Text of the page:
Between Tombland and the River Wensom: Norwich Cathedral of the Holy and Undivided Trininty

While I was in Norwich for a conference at The University of East Anglia, Izzy and I made a whistle stop tour/ lunch break at the Cathedral.

The cathedral was surprising, mostly because I knew so little about it prior to dashing in from the pouring rain. It’s construction began in 1096 and it covers the Anglo-Saxon settlement. The walls, interestingly are not of solid stone, but are inlaid with flinted masonry and then covered with dressed stone.

Most surprising though was the extant medieval paint, which there was quite a bit of.


Building in paint!

The Treasury had the most figural painting, which included this darling angel. I really like how the wing follows the line of the halo.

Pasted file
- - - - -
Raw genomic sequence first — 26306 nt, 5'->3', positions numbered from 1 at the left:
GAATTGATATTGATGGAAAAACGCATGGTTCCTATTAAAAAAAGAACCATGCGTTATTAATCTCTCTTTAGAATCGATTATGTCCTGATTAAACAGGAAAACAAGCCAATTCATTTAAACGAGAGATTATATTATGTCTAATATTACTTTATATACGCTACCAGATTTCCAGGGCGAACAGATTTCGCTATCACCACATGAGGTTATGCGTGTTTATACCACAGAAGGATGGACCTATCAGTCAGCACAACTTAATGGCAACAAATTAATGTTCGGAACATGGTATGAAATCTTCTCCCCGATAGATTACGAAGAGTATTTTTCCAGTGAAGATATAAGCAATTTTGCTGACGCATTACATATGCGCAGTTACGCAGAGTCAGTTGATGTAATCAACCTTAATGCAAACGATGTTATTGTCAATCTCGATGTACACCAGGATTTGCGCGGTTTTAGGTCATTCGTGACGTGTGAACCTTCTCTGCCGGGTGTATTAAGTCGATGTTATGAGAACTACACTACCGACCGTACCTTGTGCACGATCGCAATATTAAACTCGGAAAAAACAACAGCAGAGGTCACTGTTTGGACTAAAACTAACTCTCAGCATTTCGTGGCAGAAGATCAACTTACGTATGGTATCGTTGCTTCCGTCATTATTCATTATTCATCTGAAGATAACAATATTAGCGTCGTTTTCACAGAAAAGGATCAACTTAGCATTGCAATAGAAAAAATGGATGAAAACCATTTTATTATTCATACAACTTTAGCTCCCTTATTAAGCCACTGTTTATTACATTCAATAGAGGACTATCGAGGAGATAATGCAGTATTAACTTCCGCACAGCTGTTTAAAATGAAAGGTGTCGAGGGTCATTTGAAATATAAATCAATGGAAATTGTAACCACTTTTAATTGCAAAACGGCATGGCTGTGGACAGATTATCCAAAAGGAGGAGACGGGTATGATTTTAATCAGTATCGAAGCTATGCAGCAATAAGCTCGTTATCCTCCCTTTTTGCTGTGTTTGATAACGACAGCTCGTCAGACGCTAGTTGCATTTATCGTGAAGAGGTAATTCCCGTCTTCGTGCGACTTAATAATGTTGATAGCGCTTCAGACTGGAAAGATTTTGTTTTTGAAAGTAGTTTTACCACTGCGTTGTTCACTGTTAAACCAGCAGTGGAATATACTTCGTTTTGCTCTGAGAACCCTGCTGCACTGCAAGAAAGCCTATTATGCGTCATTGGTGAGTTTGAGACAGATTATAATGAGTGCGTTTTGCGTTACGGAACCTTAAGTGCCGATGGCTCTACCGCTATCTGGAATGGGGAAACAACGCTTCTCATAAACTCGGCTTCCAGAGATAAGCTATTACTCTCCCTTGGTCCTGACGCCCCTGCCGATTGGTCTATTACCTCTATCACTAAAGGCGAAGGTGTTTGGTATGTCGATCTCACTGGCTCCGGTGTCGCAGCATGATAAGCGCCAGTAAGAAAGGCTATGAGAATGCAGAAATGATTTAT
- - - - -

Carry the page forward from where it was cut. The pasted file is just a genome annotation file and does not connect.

Izzy was quite taken with the two bay alter with quilted ceiling, which is apparently quite rare (She informs me that there was one in Durham dedicated to the Neville family).

I was quite taken with the spiral columns, by the altar. Which indicate the holy presences of the Eucharist because they are referencing the Solomonic columns from the Temple.

And I found an owl misericord.

My most favourite thing was the vanity lit passion altar, even if it is not at all medieval.

In all it was a fun little trip out of the rain during a very busy weekend in Norwich, but I was quite glad to head home from their beautiful train station.

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